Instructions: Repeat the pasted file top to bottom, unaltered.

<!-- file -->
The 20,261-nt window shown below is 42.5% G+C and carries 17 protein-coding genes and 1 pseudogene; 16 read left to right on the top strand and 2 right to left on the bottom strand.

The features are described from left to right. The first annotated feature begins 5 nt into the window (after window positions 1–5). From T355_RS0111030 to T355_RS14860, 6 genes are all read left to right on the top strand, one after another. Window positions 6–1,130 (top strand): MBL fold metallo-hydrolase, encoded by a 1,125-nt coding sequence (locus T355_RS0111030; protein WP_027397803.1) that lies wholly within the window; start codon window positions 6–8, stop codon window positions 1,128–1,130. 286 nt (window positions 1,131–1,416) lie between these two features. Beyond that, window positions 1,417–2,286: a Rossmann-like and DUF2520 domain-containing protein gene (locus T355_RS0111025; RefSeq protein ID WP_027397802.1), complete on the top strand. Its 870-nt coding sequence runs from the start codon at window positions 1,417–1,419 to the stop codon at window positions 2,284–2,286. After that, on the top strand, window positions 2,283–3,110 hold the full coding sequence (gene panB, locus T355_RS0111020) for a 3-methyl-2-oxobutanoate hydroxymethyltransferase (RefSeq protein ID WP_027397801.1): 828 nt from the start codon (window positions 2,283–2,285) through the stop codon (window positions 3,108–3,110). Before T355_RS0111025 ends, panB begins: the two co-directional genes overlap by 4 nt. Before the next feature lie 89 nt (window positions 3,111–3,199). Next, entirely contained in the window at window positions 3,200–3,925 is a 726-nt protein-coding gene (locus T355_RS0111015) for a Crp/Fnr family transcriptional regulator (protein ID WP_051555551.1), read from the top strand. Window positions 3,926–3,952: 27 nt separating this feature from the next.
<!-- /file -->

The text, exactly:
The 20,261-nt window shown below is 42.5% G+C and carries 17 protein-coding genes and 1 pseudogene; 16 read left to right on the top strand and 2 right to left on the bottom strand.

The features are described from left to right. The first annotated feature begins 5 nt into the window (after window positions 1–5). From T355_RS0111030 to T355_RS14860, 6 genes are all read left to right on the top strand, one after another. Window positions 6–1,130 (top strand): MBL fold metallo-hydrolase, encoded by a 1,125-nt coding sequence (locus T355_RS0111030; protein WP_027397803.1) that lies wholly within the window; start codon window positions 6–8, stop codon window positions 1,128–1,130. 286 nt (window positions 1,131–1,416) lie between these two features. Beyond that, window positions 1,417–2,286: a Rossmann-like and DUF2520 domain-containing protein gene (locus T355_RS0111025; RefSeq protein ID WP_027397802.1), complete on the top strand. Its 870-nt coding sequence runs from the start codon at window positions 1,417–1,419 to the stop codon at window positions 2,284–2,286. After that, on the top strand, window positions 2,283–3,110 hold the full coding sequence (gene panB, locus T355_RS0111020) for a 3-methyl-2-oxobutanoate hydroxymethyltransferase (RefSeq protein ID WP_027397801.1): 828 nt from the start codon (window positions 2,283–2,285) through the stop codon (window positions 3,108–3,110). Before T355_RS0111025 ends, panB begins: the two co-directional genes overlap by 4 nt. Before the next feature lie 89 nt (window positions 3,111–3,199). Next, entirely contained in the window at window positions 3,200–3,925 is a 726-nt protein-coding gene (locus T355_RS0111015) for a Crp/Fnr family transcriptional regulator (protein ID WP_051555551.1), read from the top strand. Window positions 3,926–3,952: 27 nt separating this feature from the next.